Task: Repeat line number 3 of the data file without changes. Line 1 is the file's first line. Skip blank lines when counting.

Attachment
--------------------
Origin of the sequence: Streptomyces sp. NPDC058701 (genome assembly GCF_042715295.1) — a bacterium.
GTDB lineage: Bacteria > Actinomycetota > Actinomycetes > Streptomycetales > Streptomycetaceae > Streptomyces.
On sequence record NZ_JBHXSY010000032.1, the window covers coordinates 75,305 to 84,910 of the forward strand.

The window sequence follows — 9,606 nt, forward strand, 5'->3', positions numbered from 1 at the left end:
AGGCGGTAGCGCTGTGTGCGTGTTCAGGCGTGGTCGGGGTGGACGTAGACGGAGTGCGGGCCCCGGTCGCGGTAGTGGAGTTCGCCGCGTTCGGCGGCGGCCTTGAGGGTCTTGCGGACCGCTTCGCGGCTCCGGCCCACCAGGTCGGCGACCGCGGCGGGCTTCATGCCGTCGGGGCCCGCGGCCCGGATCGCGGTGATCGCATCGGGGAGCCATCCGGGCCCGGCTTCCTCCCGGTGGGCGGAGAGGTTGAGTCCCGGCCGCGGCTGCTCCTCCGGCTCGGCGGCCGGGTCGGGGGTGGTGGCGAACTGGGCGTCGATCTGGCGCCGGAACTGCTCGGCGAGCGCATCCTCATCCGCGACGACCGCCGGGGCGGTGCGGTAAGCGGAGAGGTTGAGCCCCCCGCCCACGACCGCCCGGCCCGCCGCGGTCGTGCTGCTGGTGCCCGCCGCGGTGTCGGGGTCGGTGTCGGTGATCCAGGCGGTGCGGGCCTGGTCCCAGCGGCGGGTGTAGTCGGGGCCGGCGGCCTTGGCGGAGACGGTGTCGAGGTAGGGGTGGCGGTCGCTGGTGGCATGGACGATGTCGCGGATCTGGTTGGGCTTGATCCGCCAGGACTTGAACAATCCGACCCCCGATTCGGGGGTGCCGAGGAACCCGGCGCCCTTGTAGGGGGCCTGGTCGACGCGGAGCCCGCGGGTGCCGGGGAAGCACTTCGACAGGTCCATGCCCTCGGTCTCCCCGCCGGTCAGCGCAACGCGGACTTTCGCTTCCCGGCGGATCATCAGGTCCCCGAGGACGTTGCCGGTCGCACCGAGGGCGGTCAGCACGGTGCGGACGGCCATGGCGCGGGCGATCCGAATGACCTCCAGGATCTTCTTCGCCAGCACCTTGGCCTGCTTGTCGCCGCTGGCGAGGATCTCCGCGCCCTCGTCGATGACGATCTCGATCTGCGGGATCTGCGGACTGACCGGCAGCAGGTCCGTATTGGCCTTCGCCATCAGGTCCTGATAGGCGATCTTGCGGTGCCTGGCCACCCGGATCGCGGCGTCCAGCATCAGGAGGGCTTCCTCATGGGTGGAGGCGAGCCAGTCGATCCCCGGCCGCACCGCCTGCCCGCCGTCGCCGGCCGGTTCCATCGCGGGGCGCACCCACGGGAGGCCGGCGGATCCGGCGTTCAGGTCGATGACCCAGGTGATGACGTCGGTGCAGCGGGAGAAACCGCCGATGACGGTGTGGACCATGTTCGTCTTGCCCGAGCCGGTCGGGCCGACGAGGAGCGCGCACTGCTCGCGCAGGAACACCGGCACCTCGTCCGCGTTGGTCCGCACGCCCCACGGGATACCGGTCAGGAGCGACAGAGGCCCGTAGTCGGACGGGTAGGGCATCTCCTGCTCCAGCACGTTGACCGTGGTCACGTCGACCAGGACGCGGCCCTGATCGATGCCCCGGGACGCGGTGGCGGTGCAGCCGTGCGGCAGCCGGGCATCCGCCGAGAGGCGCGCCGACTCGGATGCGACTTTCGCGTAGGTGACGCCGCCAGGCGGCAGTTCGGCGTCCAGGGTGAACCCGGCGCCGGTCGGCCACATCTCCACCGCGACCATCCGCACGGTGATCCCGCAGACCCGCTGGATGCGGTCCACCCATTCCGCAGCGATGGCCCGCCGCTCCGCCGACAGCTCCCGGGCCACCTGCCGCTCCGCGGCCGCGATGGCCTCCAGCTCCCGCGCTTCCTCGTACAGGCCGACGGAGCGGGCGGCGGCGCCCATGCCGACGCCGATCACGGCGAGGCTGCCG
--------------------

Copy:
On sequence record NZ_JBHXSY010000032.1, the window covers coordinates 75,305 to 84,910 of the forward strand.